The Florida Bar opposes term limits for any state court judges in Florida, either on the trial or appellate bench. The Bar’s Board of Governors unanimously approved the recommendation of its Legislation Committee to adopt an official legislative position opposing judicial term limits at all levels of Florida’s state court system during its meeting of Dec. 4, 2015. The issue arose when joint resolutions were introduced in the Florida House and Senate to send a constitutional amendment to voters setting term limits for Supreme Court justices and district courts of appeal judges.
“We heard from our members, and this position has their broad support,” said Mike Tanner, chair of the Legislation Committee. “It was done with respect to the Legislature and the other branches of government, but we believe this is best for the citizens of the state of Florida.”
The Young Lawyers Division and the Business Law, Appellate Practice, and Trial Lawyer sections of The Florida Bar had taken steps to oppose the term limits. With the Board of Governors’ action, these sections and all others now can advocate the Bar’s position.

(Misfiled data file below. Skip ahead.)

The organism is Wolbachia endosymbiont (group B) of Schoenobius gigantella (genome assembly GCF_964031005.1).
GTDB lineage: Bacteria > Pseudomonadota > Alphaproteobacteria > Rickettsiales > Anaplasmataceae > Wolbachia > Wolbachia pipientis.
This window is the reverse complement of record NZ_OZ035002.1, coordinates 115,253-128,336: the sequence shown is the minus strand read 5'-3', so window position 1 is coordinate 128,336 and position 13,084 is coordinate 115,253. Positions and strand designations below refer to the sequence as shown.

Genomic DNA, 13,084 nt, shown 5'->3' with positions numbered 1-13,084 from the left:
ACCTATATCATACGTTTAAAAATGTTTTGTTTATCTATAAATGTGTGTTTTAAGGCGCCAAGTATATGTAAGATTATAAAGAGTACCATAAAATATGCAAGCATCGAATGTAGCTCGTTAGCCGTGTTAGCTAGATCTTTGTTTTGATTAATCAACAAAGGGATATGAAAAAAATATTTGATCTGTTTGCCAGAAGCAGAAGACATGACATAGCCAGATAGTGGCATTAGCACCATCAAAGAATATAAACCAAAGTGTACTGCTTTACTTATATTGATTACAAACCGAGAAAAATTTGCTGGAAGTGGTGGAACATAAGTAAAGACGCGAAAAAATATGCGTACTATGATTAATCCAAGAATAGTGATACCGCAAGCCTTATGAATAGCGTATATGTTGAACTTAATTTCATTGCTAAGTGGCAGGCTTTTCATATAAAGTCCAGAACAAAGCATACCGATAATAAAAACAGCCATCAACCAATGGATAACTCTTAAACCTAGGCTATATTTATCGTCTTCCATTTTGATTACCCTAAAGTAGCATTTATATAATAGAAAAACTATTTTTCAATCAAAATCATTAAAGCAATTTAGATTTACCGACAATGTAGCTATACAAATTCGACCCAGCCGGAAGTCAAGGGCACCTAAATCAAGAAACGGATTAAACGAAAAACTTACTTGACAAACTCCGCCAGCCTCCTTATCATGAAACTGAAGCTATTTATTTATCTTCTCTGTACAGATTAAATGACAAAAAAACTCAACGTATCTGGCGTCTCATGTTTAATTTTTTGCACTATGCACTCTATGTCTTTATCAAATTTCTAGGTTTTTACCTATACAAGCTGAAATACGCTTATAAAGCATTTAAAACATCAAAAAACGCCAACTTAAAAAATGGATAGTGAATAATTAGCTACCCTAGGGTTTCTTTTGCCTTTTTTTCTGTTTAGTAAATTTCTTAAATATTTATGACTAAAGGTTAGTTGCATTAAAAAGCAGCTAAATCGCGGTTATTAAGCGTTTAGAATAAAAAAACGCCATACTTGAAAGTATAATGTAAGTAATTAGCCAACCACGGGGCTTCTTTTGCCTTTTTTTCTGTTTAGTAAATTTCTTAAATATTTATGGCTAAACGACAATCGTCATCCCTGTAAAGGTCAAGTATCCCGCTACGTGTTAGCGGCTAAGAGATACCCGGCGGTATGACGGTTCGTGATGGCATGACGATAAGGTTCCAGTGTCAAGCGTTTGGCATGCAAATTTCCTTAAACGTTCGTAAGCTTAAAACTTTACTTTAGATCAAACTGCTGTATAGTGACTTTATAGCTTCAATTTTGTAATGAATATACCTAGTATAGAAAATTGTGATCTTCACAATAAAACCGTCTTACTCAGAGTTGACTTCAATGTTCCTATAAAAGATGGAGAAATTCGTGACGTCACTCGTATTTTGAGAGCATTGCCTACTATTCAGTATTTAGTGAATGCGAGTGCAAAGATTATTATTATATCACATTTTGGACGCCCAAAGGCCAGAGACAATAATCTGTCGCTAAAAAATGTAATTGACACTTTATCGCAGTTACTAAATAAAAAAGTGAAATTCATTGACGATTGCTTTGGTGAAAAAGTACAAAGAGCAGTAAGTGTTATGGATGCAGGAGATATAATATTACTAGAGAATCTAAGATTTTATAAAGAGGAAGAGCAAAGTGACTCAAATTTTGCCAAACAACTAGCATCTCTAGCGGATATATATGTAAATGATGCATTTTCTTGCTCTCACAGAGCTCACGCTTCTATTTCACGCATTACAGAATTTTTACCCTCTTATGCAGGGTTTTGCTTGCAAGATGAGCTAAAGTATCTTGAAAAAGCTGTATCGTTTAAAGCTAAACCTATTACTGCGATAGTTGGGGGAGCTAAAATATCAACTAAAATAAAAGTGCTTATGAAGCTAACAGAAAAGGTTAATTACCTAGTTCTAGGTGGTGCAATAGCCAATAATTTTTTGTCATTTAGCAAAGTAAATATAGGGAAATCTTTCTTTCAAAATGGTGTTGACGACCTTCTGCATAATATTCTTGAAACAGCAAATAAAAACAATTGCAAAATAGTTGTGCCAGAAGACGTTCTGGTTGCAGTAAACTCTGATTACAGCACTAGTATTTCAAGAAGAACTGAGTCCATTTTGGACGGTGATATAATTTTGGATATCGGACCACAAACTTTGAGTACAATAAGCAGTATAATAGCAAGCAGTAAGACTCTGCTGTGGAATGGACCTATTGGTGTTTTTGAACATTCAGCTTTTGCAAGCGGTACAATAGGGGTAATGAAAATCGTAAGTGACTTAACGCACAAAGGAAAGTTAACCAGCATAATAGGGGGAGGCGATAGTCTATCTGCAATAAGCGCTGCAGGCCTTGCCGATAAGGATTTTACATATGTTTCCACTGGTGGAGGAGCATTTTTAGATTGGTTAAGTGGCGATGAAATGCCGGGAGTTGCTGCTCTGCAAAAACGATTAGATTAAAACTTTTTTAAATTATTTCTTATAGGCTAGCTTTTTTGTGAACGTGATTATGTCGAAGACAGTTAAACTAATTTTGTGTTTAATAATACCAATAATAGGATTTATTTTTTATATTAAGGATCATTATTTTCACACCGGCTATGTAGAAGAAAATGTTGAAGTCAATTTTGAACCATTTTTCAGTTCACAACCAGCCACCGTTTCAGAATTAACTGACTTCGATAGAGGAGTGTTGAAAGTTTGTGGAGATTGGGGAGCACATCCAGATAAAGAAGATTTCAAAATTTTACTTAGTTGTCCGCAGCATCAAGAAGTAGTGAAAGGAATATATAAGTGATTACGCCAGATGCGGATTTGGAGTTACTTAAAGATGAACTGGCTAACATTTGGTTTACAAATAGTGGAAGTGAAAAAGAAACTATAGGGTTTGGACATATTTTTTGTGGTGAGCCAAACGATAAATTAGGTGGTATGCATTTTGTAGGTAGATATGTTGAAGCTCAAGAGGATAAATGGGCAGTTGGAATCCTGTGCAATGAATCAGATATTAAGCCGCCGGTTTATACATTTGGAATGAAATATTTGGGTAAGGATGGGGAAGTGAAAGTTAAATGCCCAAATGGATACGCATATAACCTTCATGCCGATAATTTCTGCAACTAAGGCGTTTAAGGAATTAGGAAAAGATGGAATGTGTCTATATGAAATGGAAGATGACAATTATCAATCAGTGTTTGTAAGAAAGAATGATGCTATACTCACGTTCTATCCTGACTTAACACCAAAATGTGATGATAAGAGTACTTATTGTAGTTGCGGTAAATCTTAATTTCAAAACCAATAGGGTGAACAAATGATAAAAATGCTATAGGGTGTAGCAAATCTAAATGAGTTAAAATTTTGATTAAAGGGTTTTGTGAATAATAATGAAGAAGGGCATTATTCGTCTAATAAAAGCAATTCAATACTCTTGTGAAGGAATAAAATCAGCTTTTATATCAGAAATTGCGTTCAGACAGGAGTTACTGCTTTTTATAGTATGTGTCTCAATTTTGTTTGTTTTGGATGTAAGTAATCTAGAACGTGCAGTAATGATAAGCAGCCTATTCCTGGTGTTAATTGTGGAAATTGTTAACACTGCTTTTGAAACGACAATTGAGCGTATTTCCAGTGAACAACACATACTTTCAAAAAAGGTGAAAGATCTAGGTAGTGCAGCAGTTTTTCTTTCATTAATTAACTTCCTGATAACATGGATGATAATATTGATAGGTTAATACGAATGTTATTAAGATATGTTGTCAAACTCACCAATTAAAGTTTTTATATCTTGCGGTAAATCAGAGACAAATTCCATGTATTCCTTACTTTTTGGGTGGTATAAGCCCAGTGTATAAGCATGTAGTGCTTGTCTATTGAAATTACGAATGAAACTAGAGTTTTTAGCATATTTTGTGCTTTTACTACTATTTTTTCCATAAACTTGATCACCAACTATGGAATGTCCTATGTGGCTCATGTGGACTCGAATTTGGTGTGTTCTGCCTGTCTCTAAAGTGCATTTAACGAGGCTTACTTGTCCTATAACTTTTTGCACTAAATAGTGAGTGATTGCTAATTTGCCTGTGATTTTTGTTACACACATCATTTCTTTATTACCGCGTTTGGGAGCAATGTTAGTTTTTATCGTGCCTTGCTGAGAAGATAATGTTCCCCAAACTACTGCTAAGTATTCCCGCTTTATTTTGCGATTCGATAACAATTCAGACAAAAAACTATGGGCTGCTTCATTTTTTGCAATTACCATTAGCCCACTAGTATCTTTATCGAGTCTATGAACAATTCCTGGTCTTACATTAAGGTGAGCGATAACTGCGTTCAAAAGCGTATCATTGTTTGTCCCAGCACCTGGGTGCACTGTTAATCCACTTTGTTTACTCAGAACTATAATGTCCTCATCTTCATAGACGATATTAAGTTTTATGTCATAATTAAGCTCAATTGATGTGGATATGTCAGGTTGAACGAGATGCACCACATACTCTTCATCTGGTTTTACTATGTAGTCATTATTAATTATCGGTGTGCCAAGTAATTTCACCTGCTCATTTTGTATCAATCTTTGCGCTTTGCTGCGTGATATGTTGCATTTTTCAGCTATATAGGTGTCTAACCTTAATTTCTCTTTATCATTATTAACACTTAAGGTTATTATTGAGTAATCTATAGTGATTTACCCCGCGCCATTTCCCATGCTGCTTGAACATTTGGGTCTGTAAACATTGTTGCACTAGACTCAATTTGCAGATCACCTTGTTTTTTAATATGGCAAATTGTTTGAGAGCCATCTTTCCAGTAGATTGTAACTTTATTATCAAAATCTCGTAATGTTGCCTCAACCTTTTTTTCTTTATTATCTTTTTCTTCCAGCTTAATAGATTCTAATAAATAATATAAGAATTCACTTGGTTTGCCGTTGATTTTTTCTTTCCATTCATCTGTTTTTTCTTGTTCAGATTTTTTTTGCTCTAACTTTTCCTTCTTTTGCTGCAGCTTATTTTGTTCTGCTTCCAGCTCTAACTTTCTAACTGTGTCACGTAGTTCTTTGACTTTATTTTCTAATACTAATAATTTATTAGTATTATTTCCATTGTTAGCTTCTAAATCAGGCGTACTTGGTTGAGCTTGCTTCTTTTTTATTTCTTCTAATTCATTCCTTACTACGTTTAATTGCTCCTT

According to the National Center for State Courts, no other state in the U.S. has term limits for state court appellate judges. Only New Mexico probate judges, who do not have to be lawyers, are subject to term limits, and that may be because of a drafting error.
A few state legislatures have considered judicial term limit measures in recent years, but no such bills have passed.
The proposed joint resolutions would limit appellate judges to no more than two appearances on the merit retention ballot, which, depending on when they were appointed, would give a maximum term of between 12 and 15 years.